**Applied Mathematics**

Vol.05 No.19(2014), Article ID:51207,7 pages

10.4236/am.2014.519283

Two New Iterated Maps for Numerical Nth Root Evaluation

Charles Corrêa Dias^{1}, Fernanda Jaiara Dellajustina^{2}, Luciano Camargo Martins^{2*}

^{1}Department of Electrical Engineering, Universidade do Estado de Santa Catarina (UDESC), Joinville, Brazil

^{2}Department of Physics, Universidade do Estado de Santa Catarina (UDESC), Joinville, Brazil

Email: charlamps@hotmail.com, fernandadellajustina@gmail.com, ^{*}luciano.martins@udesc.br

Copyright © 2014 by authors and Scientific Research Publishing Inc.

This work is licensed under the Creative Commons Attribution International License (CC BY).

Received 15 August 2014; revised 10 September 2014; accepted 6 October 2014

ABSTRACT

In this paper we propose two original iterated maps to numerically approximate the nth root of a real number. Comparisons between the new maps and the famous Newton-Raphson method are carried out, including fixed point determination, stability analysis and measure of the mean convergence time, which is confirmed by our analytical convergence time model. Stability of solutions is confirmed by measuring the Lyapunov exponent over the parameter space of each map. A generalization of the second map is proposed, giving rise to a family of new maps to address the same problem. This work is developed within the language of discrete dynamical systems.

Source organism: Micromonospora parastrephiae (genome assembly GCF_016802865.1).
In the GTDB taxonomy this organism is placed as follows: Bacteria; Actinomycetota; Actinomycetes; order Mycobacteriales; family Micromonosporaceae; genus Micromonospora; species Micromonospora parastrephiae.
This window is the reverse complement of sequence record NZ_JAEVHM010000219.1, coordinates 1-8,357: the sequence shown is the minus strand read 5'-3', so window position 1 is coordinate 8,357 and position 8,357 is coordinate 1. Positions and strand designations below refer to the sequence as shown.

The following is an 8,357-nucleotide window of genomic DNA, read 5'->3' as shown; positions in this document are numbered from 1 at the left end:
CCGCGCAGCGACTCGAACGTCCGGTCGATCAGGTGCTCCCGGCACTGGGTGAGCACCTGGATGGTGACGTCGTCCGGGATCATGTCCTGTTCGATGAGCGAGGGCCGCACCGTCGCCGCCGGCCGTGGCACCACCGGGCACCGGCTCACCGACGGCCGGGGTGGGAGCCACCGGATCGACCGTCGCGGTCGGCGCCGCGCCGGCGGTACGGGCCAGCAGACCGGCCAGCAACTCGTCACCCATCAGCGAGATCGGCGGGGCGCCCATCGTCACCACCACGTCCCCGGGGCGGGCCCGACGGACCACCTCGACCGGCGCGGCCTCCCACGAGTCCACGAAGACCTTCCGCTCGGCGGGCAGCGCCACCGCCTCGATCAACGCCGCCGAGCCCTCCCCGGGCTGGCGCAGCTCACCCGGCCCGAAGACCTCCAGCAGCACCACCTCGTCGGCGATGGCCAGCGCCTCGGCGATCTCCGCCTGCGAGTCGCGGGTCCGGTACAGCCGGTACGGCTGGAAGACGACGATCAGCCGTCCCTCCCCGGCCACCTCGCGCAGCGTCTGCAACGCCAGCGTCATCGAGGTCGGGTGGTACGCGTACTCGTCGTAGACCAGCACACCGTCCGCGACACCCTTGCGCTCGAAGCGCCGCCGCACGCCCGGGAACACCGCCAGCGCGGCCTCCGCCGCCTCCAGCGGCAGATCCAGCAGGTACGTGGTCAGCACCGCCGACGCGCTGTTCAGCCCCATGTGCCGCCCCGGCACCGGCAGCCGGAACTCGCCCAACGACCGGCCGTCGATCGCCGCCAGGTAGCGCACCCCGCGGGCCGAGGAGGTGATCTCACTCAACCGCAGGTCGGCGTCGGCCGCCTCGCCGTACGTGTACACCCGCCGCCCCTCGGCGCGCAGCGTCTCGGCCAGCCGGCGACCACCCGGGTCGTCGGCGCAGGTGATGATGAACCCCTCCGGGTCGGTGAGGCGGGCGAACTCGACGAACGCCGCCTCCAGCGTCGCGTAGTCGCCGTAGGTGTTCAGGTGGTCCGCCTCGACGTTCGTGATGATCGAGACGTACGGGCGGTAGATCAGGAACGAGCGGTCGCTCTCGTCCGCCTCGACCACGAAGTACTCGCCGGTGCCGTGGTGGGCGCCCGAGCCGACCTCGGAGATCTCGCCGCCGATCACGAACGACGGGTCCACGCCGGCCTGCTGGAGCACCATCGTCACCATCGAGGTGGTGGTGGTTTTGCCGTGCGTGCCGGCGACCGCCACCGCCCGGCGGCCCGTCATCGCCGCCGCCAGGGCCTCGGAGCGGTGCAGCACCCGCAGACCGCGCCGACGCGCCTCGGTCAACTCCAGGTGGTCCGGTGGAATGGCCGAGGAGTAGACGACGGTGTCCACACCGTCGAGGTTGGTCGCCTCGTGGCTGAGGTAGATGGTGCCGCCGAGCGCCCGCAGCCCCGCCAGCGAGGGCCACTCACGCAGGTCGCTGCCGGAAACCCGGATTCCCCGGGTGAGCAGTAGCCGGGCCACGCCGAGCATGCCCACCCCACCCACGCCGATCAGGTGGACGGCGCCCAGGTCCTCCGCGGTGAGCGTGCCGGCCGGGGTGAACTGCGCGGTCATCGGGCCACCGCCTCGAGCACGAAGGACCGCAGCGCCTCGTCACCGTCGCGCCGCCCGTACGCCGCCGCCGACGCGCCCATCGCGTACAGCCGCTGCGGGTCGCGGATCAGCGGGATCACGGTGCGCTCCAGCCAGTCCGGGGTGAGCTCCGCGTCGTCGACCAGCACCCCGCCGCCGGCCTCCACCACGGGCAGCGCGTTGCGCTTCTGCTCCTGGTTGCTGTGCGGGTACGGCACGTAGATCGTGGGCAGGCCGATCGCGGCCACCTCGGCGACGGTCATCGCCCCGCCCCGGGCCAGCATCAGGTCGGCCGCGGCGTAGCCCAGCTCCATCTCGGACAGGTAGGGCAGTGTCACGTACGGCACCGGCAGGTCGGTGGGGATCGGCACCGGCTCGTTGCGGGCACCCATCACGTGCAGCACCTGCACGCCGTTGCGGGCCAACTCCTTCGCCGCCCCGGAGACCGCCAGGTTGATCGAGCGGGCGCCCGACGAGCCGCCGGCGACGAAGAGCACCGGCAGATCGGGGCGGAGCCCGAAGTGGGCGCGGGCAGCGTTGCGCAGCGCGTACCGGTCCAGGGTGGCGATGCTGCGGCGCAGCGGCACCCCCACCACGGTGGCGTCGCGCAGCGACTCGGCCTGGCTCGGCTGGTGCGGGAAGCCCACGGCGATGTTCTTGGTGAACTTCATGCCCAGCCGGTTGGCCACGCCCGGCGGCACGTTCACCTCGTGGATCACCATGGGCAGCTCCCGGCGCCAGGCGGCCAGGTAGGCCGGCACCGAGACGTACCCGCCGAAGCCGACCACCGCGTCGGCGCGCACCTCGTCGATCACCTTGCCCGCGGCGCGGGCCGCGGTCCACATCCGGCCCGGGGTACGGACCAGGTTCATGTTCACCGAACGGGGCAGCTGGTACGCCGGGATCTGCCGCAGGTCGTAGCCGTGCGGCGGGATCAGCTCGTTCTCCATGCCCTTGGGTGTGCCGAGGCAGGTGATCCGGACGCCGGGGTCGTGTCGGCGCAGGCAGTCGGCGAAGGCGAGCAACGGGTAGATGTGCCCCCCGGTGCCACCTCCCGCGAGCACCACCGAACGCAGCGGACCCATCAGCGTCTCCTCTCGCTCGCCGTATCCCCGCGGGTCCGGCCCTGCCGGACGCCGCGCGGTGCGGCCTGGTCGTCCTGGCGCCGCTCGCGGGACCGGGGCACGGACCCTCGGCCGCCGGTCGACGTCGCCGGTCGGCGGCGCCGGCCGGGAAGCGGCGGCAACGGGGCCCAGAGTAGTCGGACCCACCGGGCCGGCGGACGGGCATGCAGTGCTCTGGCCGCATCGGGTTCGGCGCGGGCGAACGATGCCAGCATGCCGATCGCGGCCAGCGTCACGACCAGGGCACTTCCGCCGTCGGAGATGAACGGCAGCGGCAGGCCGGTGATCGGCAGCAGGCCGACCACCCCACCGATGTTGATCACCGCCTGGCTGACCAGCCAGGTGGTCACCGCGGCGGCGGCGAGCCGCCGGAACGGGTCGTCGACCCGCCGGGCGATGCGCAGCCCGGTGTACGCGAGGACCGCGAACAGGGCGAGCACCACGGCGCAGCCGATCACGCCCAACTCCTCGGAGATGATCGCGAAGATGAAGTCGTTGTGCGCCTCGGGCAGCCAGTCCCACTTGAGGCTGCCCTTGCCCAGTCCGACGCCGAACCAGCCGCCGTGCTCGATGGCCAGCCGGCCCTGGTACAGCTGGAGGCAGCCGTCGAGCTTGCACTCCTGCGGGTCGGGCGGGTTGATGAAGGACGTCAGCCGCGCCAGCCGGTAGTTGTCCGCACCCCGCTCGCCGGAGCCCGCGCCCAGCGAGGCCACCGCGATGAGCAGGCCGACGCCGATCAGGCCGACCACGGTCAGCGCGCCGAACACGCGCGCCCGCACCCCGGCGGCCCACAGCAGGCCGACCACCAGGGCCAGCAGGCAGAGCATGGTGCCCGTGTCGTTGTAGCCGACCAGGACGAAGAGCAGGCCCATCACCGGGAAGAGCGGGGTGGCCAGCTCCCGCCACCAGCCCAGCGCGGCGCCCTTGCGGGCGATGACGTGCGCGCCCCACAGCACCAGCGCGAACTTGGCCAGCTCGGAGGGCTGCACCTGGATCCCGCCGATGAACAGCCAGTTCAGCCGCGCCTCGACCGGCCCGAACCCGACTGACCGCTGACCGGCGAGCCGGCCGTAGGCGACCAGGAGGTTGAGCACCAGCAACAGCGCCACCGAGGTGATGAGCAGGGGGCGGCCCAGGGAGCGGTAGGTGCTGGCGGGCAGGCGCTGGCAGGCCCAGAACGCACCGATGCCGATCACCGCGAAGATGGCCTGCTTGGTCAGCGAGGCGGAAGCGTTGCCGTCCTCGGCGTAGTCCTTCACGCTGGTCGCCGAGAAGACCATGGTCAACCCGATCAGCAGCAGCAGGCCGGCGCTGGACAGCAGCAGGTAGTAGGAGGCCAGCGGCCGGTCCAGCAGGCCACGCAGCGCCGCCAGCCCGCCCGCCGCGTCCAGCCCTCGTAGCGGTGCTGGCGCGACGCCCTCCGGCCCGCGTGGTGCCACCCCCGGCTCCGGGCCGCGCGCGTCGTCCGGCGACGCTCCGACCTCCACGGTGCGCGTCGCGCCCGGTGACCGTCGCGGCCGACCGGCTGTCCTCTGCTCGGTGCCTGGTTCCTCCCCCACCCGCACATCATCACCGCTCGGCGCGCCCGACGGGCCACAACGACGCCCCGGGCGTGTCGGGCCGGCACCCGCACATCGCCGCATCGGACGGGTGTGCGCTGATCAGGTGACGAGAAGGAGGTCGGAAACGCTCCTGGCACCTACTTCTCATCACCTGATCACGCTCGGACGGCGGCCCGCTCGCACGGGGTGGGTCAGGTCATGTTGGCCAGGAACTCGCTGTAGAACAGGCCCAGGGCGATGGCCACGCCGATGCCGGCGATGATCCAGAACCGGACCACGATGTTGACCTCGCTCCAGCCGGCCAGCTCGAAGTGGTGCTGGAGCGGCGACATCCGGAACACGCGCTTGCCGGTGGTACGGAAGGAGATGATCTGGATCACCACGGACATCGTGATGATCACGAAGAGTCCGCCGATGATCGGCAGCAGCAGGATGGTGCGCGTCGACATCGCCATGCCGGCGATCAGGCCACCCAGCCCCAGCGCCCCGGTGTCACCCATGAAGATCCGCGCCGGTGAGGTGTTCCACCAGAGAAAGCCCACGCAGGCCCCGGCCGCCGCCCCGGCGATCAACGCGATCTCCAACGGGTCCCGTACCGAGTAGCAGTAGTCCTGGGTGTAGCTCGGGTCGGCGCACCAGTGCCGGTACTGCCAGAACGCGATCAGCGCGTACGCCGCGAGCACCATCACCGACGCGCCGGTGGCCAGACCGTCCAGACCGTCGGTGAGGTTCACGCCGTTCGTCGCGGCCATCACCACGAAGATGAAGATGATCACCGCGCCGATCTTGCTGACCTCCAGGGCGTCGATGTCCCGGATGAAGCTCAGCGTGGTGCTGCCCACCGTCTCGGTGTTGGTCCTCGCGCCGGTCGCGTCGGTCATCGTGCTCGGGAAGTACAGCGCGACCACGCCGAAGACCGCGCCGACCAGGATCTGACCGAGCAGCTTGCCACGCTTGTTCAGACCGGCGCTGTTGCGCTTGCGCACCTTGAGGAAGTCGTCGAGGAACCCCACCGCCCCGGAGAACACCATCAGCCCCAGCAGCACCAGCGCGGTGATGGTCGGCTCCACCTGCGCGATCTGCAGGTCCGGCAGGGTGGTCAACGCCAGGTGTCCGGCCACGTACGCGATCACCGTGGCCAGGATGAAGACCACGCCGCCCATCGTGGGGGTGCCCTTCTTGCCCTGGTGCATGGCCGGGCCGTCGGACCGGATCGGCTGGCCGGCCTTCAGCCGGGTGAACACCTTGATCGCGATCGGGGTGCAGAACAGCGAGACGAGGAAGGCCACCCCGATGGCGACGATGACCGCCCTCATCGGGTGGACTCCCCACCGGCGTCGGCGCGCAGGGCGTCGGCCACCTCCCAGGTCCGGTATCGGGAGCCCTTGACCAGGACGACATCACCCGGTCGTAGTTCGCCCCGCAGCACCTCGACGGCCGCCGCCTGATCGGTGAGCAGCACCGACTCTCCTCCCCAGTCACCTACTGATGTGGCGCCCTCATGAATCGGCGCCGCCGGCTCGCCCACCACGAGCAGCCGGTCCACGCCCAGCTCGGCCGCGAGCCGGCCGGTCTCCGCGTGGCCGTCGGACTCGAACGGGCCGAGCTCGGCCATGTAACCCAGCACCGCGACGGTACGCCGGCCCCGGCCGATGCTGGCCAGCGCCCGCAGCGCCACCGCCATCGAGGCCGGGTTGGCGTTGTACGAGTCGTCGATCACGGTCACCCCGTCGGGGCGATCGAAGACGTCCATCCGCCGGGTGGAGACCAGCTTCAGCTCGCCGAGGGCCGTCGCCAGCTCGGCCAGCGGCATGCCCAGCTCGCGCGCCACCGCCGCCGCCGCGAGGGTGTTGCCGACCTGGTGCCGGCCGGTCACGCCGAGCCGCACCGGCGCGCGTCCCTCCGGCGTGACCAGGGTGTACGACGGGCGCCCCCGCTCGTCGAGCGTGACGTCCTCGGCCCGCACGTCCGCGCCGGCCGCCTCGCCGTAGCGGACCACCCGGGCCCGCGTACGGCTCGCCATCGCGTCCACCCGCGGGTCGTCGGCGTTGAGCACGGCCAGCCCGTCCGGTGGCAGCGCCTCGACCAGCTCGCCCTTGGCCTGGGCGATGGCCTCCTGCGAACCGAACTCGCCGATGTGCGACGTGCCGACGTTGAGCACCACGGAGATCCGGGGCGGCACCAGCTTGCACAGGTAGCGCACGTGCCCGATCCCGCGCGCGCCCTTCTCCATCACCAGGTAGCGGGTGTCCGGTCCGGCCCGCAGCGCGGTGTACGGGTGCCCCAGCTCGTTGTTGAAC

**Keywords:**

Iterated Map, Nth Root of a Real Number, Numerical Method, Newton-Raphson Method, Dynamical System

1. Introduction

Recent applications of iterated maps in numerical analysis have been found in literature, using and extending the techniques of dynamical systems to the study of numerical algorithms and number theory [1] -[3] . Application in technology and hardware devices are also frequent nowadays [4] - [7] .

We propose and study in this work two new methods for numerical root approximations, both of which based on iterated maps. In the following sections we present a detailed study of each map, their fixed points and stability, the occurrence of bifurcations and chaotic behavior.

Some common tools of nonlinear dynamics [8] [9] are used to the study of the orbits, i.e., the numerical time series obtained for each map are investigated. The numerical approximations to solve the general equation, where and are obtained, but the validity of the results can be extended to.

In Section 2 we present a new map proposed by one of us (C. C. Dias), named as First Dias Map (FDM), showing the existence of a fixed point for roots in the range, and that this fixed point corresponds exactly to.

In Section 3, we generalize the FDM by adding a new parameter for studying the stability of its fixed point by defining a new class of maps called Weighted Average Map (WAM). For this class of maps, we investigate the dependence of the fixed point corresponding to the nth root of over the parameter space.